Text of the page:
Saturday 21 June 2014

Max Weber's casuistic style of writing

As student in Berlin, I always struggled with texts by Max Weber, the German sociologist. I found his style of writing impenetrable at best. It was not so much what he was trying to say, but how he said it that caused me headaches. His train of thought often seemed to meander, sometimes combining several disgressions from the topic at hand within one sentence. It was easy to understand why he employed such a style. Weber was engaged in defining a new science, and the terminological and conceptual uncertainties forced him to describe the new subject matter through analogies rather than through direct naming. This meant however, that one could at best make sense of what he was saying without ever gaining a critical distance to his texts. In other words, to a certain extent, his style made his writings immune to criticism. The best you could do as a reader is to absorb yourself in the impressionistic style.

Whoever reads Weber quickly notices that the key to unlocking Weber's enigmatic writings lies in analysing his style. Yet, it is less clear why anybody should put in extra hours to study linguistics to understand the writings of a 20th century sociologist.

Fortunately, the division of labour in science (and the humanities) relieves you of the need to expand your knowledge into literary theories. Other people do in elaborate detail what you can only grasp in its contours and so I was not too surprised recently to finally stumble over a linguistic study of Weber's writings. Bryan S. Green published his book on Simmel and Weber a while back but I only read it now and it was, without exaggeration, a bit of a revelation (Bryan S. Green, Literary Methods and Sociological Theory. Case Studies of Simmel and Weber, Chicago London 1988).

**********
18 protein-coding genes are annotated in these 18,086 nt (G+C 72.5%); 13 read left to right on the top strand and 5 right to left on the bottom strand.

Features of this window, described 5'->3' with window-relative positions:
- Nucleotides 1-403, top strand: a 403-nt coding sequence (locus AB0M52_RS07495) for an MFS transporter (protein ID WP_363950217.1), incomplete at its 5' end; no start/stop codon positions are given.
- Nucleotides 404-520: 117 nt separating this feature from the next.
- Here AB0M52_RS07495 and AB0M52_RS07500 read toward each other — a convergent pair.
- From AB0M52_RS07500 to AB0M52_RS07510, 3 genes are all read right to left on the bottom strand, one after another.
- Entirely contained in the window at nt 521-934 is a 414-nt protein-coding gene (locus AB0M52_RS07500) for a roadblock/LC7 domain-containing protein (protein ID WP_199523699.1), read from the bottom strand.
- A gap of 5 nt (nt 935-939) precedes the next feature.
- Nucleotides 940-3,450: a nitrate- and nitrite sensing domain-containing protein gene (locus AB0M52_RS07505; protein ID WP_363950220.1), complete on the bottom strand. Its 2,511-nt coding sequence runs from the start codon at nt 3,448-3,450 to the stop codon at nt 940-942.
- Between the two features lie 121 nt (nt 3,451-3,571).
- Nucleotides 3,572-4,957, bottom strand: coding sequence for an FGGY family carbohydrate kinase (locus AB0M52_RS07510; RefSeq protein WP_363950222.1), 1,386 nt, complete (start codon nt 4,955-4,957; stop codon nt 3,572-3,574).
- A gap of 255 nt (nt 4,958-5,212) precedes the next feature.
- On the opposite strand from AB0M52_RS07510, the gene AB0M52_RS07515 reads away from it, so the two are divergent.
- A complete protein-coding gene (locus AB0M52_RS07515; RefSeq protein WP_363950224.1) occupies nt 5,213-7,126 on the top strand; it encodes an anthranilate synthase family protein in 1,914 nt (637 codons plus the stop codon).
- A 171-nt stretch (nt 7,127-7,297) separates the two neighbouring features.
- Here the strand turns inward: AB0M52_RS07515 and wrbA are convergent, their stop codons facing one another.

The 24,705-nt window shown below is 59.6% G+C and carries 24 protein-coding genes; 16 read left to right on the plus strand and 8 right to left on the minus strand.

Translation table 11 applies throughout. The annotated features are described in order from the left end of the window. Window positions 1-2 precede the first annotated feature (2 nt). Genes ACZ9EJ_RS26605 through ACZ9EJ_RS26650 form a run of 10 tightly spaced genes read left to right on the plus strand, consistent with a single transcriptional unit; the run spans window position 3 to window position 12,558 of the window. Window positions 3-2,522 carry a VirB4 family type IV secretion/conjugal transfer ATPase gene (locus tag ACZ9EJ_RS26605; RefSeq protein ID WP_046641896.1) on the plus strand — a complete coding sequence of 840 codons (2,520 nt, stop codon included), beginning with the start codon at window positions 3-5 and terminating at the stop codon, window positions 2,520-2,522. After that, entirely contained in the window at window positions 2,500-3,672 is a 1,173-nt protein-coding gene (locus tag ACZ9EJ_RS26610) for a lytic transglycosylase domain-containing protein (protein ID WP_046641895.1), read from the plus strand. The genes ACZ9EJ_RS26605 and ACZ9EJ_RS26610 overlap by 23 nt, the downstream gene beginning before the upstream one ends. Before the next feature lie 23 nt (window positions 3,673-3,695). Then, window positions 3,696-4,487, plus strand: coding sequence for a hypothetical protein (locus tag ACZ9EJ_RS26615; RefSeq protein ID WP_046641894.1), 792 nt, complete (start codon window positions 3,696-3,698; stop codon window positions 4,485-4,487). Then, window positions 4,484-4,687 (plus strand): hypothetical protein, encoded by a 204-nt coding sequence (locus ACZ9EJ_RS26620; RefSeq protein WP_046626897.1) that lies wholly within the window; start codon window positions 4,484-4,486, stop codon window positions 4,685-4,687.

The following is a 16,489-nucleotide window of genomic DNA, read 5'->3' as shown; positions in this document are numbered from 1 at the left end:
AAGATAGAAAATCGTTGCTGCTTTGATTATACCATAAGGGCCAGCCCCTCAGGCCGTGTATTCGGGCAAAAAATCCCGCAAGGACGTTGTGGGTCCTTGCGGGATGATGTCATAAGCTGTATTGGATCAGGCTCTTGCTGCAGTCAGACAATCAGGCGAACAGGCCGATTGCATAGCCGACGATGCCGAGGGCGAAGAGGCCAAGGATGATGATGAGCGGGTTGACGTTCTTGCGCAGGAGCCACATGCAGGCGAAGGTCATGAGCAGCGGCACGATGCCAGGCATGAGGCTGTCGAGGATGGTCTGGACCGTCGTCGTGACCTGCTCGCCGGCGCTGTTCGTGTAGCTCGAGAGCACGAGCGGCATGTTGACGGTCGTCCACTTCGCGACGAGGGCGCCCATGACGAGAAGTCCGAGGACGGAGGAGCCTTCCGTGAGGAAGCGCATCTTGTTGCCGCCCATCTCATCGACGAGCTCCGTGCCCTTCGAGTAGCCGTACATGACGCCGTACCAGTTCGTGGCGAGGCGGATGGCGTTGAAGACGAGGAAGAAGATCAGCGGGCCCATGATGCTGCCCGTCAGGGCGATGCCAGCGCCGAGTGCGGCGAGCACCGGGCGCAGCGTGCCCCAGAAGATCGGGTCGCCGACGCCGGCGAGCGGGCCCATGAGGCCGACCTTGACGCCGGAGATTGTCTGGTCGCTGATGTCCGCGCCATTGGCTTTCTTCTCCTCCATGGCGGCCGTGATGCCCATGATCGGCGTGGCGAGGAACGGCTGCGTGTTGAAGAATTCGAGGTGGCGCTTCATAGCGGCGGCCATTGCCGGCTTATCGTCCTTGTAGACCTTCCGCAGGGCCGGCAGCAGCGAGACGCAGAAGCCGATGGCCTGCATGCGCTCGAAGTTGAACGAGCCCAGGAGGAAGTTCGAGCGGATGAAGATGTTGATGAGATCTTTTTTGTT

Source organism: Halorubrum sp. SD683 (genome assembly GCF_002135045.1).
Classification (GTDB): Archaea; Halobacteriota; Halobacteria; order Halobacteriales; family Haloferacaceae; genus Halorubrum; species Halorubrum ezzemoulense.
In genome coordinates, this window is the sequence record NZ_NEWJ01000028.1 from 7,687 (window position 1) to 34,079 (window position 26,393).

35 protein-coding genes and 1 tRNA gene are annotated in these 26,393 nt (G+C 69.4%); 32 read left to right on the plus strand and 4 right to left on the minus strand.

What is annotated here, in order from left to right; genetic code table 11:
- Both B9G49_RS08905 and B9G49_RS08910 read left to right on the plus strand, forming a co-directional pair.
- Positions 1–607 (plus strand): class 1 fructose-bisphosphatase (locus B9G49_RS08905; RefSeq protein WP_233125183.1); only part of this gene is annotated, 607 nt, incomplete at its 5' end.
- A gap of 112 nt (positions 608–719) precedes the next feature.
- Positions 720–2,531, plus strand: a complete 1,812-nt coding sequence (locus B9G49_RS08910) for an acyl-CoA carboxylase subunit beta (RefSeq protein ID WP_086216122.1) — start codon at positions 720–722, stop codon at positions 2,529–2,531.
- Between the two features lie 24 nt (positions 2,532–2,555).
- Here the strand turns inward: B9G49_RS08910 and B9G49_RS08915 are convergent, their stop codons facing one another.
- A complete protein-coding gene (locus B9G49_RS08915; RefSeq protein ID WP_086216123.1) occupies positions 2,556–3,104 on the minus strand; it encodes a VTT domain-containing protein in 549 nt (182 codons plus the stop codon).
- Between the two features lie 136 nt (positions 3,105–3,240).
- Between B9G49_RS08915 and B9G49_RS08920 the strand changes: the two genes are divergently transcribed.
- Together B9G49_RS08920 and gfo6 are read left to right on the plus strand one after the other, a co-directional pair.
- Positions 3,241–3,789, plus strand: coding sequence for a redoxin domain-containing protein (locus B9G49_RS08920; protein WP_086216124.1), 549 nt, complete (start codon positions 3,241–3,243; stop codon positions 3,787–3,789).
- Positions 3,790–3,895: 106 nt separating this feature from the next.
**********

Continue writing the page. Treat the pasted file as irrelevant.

Green conducts a textual analysis of Weber's style in admirable detail and argues that Weber's writings are discursively based on the legal tradition of casuistic case examination, where lawyers are circling the 'facts' by describing them in ever more accurate detail. Whilst they are moving ever closer to the facts, they peg their progress by creating consensus at every point of the way. The ultimate indisputableness of a 'fact' therefore is supported by a gradual improvement in description that is painstakingly evidenced through step by step consensus.

Green says that 'casuistry is the inner form and intrinsic genre of Weberian sociology' (p.264). As with so many linguistic studies, the form becomes the content of the message and this may be the point where Green (just as other linguists) stretch the analytical method to make it the production facility for meaning. Yet, for all its linguistic aspirations, Green's book reveals how useful it can be to look carefully at the way we say something if we want to understand what we actually say.